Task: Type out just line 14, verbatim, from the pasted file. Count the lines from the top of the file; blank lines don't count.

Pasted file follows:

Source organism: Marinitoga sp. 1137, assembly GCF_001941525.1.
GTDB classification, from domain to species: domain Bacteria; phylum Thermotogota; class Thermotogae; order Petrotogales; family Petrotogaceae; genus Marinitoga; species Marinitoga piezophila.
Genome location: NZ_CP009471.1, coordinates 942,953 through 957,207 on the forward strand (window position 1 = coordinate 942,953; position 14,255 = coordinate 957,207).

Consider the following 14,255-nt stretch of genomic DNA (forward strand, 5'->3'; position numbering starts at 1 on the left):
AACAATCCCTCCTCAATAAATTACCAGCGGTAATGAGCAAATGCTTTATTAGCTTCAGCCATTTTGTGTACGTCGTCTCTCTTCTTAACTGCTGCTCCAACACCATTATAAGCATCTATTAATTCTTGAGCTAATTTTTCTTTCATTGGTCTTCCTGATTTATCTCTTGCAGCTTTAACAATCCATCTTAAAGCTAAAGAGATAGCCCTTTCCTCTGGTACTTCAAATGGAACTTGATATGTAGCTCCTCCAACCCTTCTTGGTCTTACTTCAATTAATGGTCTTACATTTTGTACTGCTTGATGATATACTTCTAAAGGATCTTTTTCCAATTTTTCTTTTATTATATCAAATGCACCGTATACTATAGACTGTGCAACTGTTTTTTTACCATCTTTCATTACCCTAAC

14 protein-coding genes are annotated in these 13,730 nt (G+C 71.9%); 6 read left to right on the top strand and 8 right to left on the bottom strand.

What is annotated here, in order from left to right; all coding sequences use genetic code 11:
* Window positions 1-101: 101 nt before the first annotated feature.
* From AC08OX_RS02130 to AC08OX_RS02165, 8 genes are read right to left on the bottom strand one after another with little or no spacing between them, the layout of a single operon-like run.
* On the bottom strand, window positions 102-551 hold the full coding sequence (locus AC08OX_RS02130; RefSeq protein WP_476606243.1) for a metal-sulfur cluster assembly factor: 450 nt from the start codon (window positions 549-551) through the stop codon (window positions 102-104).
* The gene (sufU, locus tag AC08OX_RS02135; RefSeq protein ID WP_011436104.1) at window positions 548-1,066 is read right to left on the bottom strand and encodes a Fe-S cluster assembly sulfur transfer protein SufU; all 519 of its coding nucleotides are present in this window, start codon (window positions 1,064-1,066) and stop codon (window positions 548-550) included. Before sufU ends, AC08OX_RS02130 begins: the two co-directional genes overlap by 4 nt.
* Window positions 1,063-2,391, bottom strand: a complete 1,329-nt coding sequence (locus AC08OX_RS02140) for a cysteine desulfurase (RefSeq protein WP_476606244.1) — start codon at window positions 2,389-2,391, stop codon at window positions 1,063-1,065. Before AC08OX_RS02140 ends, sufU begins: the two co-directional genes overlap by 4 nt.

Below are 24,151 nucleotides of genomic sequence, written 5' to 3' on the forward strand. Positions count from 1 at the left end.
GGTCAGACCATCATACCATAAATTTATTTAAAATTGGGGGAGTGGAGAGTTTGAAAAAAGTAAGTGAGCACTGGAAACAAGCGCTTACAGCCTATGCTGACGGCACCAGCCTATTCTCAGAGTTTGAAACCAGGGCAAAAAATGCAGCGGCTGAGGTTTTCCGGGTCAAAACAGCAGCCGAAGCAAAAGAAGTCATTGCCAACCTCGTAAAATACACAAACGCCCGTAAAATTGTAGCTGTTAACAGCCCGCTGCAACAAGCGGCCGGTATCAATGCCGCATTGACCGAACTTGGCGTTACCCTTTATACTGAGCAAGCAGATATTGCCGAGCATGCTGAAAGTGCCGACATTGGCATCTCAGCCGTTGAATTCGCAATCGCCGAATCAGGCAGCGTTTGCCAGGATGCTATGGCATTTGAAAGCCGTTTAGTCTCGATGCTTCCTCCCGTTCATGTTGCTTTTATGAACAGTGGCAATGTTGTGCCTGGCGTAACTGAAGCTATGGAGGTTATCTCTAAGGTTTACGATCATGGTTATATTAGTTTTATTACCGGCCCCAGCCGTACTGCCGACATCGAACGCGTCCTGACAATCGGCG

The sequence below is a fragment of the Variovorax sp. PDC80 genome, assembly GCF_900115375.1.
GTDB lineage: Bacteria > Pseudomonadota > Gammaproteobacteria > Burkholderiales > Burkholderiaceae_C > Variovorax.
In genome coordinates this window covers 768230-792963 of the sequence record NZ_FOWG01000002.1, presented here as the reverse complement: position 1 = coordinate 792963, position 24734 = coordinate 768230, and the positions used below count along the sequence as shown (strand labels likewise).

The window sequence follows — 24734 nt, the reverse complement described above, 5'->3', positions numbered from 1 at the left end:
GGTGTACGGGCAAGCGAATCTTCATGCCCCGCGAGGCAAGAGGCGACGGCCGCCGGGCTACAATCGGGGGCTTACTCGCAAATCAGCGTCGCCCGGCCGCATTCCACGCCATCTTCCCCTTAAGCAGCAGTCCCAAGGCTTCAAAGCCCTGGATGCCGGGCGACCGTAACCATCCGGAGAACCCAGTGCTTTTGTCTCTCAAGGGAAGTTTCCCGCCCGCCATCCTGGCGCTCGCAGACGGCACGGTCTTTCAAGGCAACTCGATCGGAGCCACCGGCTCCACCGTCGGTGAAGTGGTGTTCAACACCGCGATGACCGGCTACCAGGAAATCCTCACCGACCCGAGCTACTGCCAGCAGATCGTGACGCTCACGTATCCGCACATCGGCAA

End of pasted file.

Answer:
GGTCAGACCATCATACCATAAATTTATTTAAAATTGGGGGAGTGGAGAGTTTGAAAAAAGTAAGTGAGCACTGGAAACAAGCGCTTACAGCCTATGCTGACGGCACCAGCCTATTCTCAGAGTTTGAAACCAGGGCAAAAAATGCAGCGGCTGAGGTTTTCCGGGTCAAAACAGCAGCCGAAGCAAAAGAAGTCATTGCCAACCTCGTAAAATACACAAACGCCCGTAAAATTGTAGCTGTTAACAGCCCGCTGCAACAAGCGGCCGGTATCAATGCCGCATTGACCGAACTTGGCGTTACCCTTTATACTGAGCAAGCAGATATTGCCGAGCATGCTGAAAGTGCCGACATTGGCATCTCAGCCGTTGAATTCGCAATCGCCGAATCAGGCAGCGTTTGCCAGGATGCTATGGCATTTGAAAGCCGTTTAGTCTCGATGCTTCCTCCCGTTCATGTTGCTTTTATGAACAGTGGCAATGTTGTGCCTGGCGTAACTGAAGCTATGGAGGTTATCTCTAAGGTTTACGATCATGGTTATATTAGTTTTATTACCGGCCCCAGCCGTACTGCCGACATCGAACGCGTCCTGACAATCGGCG